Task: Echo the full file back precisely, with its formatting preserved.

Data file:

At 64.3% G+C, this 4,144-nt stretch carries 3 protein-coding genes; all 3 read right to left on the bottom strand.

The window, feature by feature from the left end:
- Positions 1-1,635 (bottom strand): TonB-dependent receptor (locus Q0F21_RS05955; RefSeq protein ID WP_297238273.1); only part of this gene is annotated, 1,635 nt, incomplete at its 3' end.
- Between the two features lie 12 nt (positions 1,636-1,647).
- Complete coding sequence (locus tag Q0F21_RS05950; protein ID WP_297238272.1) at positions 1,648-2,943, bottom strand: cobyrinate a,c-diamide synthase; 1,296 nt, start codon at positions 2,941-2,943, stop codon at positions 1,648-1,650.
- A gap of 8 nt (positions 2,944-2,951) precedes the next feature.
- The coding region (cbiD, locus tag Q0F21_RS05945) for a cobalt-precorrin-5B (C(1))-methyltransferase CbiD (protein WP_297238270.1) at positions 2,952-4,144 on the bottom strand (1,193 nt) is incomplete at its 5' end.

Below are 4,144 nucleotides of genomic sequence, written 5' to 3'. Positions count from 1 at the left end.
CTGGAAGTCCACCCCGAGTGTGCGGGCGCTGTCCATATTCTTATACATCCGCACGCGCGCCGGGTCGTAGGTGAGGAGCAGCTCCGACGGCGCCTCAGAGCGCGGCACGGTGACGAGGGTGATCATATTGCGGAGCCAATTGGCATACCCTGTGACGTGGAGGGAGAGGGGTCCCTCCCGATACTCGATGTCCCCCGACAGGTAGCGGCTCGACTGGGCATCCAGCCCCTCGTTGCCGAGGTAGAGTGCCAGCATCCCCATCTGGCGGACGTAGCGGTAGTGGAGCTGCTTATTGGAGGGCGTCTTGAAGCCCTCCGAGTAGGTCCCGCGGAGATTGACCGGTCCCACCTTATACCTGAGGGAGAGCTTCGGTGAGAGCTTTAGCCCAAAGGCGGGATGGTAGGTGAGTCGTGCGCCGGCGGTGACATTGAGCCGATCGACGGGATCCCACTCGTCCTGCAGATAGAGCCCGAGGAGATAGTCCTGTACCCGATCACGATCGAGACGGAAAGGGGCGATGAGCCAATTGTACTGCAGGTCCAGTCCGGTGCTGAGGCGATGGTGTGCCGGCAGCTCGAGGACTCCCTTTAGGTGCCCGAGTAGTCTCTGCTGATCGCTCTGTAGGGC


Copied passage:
At 64.3% G+C, this 4,144-nt stretch carries 3 protein-coding genes; all 3 read right to left on the bottom strand.

The window, feature by feature from the left end:
- Positions 1-1,635 (bottom strand): TonB-dependent receptor (locus Q0F21_RS05955; RefSeq protein ID WP_297238273.1); only part of this gene is annotated, 1,635 nt, incomplete at its 3' end.
- Between the two features lie 12 nt (positions 1,636-1,647).
- Complete coding sequence (locus tag Q0F21_RS05950; protein ID WP_297238272.1) at positions 1,648-2,943, bottom strand: cobyrinate a,c-diamide synthase; 1,296 nt, start codon at positions 2,941-2,943, stop codon at positions 1,648-1,650.
- A gap of 8 nt (positions 2,944-2,951) precedes the next feature.
- The coding region (cbiD, locus tag Q0F21_RS05945) for a cobalt-precorrin-5B (C(1))-methyltransferase CbiD (protein WP_297238270.1) at positions 2,952-4,144 on the bottom strand (1,193 nt) is incomplete at its 5' end.

Below are 4,144 nucleotides of genomic sequence, written 5' to 3'. Positions count from 1 at the left end.
CTGGAAGTCCACCCCGAGTGTGCGGGCGCTGTCCATATTCTTATACATCCGCACGCGCGCCGGGTCGTAGGTGAGGAGCAGCTCCGACGGCGCCTCAGAGCGCGGCACGGTGACGAGGGTGATCATATTGCGGAGCCAATTGGCATACCCTGTGACGTGGAGGGAGAGGGGTCCCTCCCGATACTCGATGTCCCCCGACAGGTAGCGGCTCGACTGGGCATCCAGCCCCTCGTTGCCGAGGTAGAGTGCCAGCATCCCCATCTGGCGGACGTAGCGGTAGTGGAGCTGCTTATTGGAGGGCGTCTTGAAGCCCTCCGAGTAGGTCCCGCGGAGATTGACCGGTCCCACCTTATACCTGAGGGAGAGCTTCGGTGAGAGCTTTAGCCCAAAGGCGGGATGGTAGGTGAGTCGTGCGCCGGCGGTGACATTGAGCCGATCGACGGGATCCCACTCGTCCTGCAGATAGAGCCCGAGGAGATAGTCCTGTACCCGATCACGATCGAGACGGAAAGGGGCGATGAGCCAATTGTACTGCAGGTCCAGTCCGGTGCTGAGGCGATGGTGTGCCGGCAGCTCGAGGACTCCCTTTAGGTGCCCGAGTAGTCTCTGCTGATCGCTCTGTAGGGC